Everesting. We see the word over and over again. But what does it really mean? and when can you say you completed an Everesting? Let’s dissect the so-called hardest climbing challenge ever.
The description of Everesting, as seen on the official website, actually states it clearly. It is a climbing challenge. A heavy one. The hint is in its name of course: the goal of this challenge is to reach the number of vertical metres equal to the height of Mount Everest. That’s 8,848m of vertical assent. Are your legs ready?
The number of altimeters is not insurmountable. It’s the simple rules that make this challenge a real challenge. You can only claim you are Everesting when you have overcome the 8,848m in one single ride—without a night’s sleep. It can be done on the climb of your choice and you must also descend via the same road. You have to repeat the route, until you have cycled at least the height of Mount Everest.
Of course, regular breaks are allowed. But predecessors prove that long stops do not make it any easier. You will probably not be able to do this in much less than 16 hours.
The choice of which climb to pick is also a strategic one. For example, if you opt for the Camerig in South Limburg, you will have to ride it up and down 66 times. That is really tiring, and it will probably get boring after the second time. This will also begin to feel more like an interval training on steroids (figuratively). Perhaps some cyclists will be better able to pull this off than others.
The real climbers will probably feel more comfortable opting for mountains in the Alps or Pyrenees. The constant tension on your legs muscles for about 1.5hrs each time becomes hypnotising. In addition, you don’t have to climb the same mountain up and down as much. And that makes the challenge a lot better. For example, after each ascent, you can let your legs and body rest for a while. Furthermore, it’s important to continuously eat enough to keep you going.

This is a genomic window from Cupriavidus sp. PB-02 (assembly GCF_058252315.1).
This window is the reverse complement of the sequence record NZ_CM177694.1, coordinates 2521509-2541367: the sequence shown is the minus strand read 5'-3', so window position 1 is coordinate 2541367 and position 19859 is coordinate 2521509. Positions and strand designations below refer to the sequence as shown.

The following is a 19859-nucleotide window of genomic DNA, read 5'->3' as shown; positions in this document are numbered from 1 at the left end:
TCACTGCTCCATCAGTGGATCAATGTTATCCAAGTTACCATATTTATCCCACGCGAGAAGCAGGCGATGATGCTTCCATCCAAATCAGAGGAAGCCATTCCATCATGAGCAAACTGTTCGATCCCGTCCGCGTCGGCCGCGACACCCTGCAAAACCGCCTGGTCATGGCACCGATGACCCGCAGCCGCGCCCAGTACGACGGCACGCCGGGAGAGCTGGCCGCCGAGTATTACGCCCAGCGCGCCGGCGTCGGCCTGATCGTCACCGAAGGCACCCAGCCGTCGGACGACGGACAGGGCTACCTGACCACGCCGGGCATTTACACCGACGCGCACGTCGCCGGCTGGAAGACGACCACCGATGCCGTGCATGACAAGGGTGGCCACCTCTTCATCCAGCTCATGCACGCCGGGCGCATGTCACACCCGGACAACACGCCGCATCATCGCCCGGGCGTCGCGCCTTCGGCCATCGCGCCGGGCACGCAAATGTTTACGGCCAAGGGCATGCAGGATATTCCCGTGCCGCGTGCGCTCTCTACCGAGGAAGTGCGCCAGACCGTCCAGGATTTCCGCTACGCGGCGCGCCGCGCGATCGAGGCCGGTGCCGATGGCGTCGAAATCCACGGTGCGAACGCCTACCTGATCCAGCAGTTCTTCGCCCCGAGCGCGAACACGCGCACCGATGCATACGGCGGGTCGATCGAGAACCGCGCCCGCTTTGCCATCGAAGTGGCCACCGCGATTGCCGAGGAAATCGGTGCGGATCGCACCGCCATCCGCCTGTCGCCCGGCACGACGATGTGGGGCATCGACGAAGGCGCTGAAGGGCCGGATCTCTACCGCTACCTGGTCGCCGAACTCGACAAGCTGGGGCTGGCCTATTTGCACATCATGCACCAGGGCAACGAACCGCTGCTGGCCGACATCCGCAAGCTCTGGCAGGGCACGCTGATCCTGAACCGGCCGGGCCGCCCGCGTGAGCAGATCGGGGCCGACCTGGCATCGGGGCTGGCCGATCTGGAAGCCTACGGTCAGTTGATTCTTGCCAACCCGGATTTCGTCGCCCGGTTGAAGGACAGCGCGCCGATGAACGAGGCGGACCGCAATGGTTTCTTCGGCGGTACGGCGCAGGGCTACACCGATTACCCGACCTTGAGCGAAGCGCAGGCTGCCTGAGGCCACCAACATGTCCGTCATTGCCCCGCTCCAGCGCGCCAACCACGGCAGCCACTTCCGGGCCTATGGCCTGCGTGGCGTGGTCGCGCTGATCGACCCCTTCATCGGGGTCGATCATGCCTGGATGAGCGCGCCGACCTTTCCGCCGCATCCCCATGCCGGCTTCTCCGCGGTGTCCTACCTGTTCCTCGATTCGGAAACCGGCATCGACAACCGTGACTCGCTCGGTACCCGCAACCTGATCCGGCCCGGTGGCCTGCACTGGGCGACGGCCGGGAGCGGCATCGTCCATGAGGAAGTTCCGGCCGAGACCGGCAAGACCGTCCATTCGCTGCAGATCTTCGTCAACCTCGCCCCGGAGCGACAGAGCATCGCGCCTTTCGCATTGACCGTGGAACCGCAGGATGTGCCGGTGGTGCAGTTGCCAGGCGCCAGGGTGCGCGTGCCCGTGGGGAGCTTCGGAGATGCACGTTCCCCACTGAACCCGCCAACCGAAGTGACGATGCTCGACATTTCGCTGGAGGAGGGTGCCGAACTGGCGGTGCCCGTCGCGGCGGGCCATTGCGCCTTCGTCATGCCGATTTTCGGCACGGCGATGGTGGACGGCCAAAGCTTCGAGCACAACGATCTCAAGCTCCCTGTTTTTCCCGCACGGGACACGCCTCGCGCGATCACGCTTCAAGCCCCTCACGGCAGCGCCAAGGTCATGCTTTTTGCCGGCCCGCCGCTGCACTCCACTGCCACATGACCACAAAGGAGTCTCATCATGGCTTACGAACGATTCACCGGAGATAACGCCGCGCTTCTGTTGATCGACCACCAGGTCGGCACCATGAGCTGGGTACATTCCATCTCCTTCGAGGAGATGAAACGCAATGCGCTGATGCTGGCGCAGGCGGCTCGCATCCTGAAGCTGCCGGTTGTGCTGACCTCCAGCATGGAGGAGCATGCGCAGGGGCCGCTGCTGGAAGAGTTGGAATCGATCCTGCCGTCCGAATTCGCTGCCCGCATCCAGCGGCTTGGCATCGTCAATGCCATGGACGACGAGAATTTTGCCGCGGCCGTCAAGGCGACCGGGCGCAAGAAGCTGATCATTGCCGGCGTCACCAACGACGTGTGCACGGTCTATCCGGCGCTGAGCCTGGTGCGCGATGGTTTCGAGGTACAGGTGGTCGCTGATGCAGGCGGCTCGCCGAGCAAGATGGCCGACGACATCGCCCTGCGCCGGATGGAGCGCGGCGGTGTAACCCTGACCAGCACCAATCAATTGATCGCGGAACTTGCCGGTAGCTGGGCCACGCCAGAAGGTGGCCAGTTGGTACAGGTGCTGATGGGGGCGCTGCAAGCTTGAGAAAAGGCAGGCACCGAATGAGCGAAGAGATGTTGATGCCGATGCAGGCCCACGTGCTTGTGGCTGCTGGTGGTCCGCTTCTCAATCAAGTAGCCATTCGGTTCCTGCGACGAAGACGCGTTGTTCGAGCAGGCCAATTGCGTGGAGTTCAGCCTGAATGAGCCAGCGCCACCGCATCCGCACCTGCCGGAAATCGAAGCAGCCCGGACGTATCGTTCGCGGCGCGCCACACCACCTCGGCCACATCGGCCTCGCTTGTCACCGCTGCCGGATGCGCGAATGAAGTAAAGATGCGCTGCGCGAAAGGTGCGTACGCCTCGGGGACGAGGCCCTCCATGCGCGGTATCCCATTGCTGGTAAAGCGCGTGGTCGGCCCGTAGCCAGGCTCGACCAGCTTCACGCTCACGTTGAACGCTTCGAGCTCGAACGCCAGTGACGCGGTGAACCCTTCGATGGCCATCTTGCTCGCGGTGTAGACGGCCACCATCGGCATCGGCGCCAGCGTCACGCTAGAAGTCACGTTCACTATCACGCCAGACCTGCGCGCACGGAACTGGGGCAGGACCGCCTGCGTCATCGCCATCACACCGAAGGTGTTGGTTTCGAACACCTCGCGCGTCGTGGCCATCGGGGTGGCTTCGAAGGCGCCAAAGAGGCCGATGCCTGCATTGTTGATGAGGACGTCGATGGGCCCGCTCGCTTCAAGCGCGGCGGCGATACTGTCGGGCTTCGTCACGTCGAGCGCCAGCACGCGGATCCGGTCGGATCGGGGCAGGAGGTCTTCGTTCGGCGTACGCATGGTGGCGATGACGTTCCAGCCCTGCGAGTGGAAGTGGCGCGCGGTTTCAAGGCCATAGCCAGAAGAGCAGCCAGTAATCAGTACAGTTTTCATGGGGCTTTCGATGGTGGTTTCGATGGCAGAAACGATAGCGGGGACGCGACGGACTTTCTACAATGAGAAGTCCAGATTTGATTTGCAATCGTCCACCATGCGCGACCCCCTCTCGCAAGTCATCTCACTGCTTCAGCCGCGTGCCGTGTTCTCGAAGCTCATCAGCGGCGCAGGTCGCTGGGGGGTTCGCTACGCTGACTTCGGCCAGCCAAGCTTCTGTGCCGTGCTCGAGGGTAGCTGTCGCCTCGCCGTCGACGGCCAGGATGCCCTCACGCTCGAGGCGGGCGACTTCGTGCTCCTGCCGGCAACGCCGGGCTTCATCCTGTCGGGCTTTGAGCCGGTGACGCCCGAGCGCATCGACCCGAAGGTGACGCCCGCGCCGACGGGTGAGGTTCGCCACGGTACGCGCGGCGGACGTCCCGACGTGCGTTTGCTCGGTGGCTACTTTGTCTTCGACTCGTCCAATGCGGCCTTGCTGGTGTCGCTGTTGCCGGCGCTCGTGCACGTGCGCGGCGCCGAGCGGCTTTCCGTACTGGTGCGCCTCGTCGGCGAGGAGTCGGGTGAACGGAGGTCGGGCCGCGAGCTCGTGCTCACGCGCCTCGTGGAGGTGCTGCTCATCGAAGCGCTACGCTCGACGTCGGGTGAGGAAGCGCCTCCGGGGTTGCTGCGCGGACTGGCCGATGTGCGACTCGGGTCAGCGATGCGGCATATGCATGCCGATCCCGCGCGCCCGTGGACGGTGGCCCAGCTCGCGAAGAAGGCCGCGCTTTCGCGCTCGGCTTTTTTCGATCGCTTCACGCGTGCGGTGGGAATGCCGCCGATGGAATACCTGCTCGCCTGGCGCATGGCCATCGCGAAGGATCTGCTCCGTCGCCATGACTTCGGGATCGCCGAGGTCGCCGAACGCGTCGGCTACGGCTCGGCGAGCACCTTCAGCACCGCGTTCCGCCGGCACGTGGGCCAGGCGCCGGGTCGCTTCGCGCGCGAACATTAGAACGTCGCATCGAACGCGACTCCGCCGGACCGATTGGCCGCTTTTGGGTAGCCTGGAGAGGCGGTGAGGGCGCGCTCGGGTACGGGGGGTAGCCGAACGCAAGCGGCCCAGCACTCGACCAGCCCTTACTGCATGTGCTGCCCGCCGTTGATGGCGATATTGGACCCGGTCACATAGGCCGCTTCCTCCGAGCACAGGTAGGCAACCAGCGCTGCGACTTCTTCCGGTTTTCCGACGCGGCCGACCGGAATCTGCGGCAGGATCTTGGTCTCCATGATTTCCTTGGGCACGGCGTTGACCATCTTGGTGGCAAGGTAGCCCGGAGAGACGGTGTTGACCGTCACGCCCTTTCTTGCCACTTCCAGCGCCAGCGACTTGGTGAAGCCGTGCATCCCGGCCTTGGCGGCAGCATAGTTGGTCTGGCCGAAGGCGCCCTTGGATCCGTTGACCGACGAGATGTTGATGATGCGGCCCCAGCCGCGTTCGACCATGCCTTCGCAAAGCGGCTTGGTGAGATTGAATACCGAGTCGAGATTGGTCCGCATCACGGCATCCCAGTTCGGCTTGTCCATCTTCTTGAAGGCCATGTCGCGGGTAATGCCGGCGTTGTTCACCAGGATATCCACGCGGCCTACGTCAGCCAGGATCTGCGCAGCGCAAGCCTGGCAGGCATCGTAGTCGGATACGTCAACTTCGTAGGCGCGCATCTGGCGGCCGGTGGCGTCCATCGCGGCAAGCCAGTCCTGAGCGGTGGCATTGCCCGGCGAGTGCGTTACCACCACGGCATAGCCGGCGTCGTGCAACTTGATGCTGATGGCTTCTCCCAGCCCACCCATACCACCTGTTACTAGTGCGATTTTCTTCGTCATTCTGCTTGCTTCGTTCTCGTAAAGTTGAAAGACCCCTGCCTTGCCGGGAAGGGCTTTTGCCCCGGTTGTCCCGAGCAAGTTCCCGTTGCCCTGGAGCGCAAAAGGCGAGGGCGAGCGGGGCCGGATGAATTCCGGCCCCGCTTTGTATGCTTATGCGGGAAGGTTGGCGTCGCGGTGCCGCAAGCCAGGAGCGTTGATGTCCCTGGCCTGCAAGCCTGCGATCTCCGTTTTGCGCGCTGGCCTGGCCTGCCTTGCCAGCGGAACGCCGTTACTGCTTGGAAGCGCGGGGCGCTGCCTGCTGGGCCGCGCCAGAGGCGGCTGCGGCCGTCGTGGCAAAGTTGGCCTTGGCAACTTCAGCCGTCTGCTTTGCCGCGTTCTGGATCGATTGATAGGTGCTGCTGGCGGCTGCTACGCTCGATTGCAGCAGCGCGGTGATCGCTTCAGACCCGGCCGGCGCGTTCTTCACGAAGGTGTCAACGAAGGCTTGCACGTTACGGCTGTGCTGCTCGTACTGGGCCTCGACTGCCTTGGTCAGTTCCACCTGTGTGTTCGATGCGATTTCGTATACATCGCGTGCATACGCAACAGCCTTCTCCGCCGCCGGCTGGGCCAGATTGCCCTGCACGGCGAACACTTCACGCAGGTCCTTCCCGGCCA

Training & material
Of course, trying to Everest ride requires a lot of preparation. For example, in addition to selecting the right location, you also need to think all the material, training, and clothing you must bring.
16hrs plus on the bike is intense. So make sure that your bicycle is properly maintained before you start. Make sure everything runs smoothly, and no weird sounds come out of your bike. Where normally a 28, 30, or even 32-cassette as a lowest gear would be overkill, it won’t hurt for this challenge. Certainly, later on in the day, you will be grateful when you can still turn the pedals…
In terms of clothing, keep in mind all weather conditions. A lot can happen in the timeframe of the challenge.
You have got to be physically fit to Everest. 16hrs of cycling sounds easier than it is, and if you start that kind of journey unprepared, you might lose your mind during the challenge. Fortunately, there are a lot of tutorials and plans online that can help you set up your own training plan.
You should also spend time focusing on your cycling posture. Especially if you’re not sure what you will face on such an arduous ride. In a long ride like this, the physical effects will be magnified. If you are crooked or suffer from, for example, a knee injury, you will often automatically compensate by adopting a different posture. That means you might sit in an unnatural position for about 14hrs. And you will definitely feel that.
Try to finish the training period in the same position. If it is obvious during a bike fitting that you can hold a different posture better, do this before the training period. It will give your body the time it needs to get used to the new posture.